EHA25 Virtual: Long-Term Follow-up of Early Treatment of Smoldering Multiple Myeloma
Posted: Tuesday, June 30, 2020
Early treatment of patients with high-risk smoldering multiple myeloma with lenalidomide plus dexamethasone produced a significant improvement in both overall survival and time to progression to myeloma. Of note, this early treatment did not seem to induce more resistant disease relapses. Maria-Victoria Mateos, MD, PhD, of the University Hospital of Salamanca, Spain, and colleagues presented the 10-year follow-up results of their phase III trial during the virtual edition of the 25th European Hematology Association Annual Congress (EHA25 Virtual; Abstract EP950).
The trial was initiated in 2007, with 119 patients with high-risk smoldering multiple myeloma recruited. Patients were randomly assigned to the observation group or the treatment group. Those receiving treatment were administered nine 4-week induction cycles of lenalidomide plus dexamethasone followed by maintenance therapy for up to 2 years.
After a median of 10.8 years of follow-up, there was a 46% reduction in the risk of death for those receiving treatment compared with the control group. Overall survival was not yet reached in the treatment group and was 7.8 years in the control arm. The median time to progression to myeloma was 9 years in the group receiving treatment, compared with just 2 years in the observation group.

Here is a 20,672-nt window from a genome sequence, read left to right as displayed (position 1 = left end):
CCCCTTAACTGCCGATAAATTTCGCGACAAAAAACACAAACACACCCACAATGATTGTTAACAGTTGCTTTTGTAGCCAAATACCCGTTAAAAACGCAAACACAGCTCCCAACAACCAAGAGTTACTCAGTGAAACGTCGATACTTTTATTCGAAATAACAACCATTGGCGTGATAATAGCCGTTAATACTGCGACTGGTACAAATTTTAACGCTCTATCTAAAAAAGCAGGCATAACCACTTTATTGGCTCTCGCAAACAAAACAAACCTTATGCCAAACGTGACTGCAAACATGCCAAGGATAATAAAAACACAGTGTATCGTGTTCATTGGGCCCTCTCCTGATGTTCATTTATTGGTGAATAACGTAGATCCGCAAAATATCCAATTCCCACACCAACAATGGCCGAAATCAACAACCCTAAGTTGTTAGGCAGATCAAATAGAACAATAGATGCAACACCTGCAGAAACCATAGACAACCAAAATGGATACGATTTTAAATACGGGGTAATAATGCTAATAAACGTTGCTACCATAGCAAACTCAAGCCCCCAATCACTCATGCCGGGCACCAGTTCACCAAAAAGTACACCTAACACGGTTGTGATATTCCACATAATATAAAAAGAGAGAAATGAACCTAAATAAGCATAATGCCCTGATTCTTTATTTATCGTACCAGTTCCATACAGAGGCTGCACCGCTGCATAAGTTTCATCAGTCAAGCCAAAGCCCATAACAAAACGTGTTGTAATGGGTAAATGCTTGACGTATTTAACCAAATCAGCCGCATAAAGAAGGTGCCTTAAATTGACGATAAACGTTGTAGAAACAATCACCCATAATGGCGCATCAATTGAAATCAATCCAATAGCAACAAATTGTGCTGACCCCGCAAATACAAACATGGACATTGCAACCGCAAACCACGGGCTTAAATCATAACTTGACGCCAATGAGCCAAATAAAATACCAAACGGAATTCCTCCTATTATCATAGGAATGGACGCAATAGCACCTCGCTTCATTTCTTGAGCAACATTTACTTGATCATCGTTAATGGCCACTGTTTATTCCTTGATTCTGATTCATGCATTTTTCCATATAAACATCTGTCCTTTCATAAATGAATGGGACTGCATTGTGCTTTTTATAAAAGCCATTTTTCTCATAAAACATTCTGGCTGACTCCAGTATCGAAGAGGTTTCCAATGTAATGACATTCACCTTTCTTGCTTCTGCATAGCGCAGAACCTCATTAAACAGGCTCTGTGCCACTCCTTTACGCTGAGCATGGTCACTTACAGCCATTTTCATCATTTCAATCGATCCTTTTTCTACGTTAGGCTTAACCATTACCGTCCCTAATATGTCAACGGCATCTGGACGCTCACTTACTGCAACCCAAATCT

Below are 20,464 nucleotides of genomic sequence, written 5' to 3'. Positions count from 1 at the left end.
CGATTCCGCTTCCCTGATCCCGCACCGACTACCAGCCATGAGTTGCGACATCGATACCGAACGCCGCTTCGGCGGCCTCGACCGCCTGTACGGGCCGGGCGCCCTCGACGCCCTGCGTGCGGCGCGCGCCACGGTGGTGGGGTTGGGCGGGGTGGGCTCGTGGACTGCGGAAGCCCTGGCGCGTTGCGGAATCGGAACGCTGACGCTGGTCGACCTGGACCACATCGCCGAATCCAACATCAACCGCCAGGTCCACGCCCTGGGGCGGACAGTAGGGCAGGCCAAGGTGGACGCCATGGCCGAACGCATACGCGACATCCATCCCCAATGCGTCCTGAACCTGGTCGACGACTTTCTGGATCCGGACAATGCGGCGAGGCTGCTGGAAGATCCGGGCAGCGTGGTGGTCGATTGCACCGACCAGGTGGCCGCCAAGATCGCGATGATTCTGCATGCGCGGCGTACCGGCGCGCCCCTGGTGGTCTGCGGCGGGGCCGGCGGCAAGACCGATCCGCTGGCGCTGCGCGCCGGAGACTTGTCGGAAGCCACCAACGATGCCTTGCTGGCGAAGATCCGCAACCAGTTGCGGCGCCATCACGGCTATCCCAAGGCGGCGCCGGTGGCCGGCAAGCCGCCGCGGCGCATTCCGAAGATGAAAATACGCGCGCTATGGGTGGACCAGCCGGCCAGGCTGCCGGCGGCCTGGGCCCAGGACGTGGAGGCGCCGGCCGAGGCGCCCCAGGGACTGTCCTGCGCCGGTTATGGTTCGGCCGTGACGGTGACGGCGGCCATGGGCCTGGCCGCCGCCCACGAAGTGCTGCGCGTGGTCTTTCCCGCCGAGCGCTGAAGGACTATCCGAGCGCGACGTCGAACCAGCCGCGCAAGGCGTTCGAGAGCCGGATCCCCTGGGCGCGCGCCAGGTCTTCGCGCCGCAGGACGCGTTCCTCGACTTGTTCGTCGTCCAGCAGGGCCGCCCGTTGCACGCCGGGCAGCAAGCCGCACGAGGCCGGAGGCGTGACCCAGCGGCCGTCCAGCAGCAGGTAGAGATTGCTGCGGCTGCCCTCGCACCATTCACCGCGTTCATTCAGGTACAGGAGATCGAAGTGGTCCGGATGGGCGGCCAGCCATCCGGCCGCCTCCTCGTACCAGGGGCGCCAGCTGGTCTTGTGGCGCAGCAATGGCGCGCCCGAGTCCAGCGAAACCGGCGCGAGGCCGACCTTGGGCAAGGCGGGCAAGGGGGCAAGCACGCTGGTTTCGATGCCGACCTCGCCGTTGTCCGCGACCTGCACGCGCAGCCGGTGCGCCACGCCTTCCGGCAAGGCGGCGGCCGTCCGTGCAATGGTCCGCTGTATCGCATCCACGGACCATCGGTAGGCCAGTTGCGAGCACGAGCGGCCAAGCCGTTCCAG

Progression to multiple myeloma occurred in 90% of patients in the control arm and 49% of patients receiving lenalidomide and dexamethasone. All patients who developed multiple myeloma were treated with standard-of-care therapy. There was no difference observed in overall survival from the start of multiple myeloma treatment between the two original groups. The overall survival in patients who were originally assigned to receive lenalidomide plus dexamethasone (6.4 years) was trending to be superior compared with the observation group (4.7 years), but it did not reach statistical significance (P = .50).
Disclosure: The study authors report no conflicts of interest.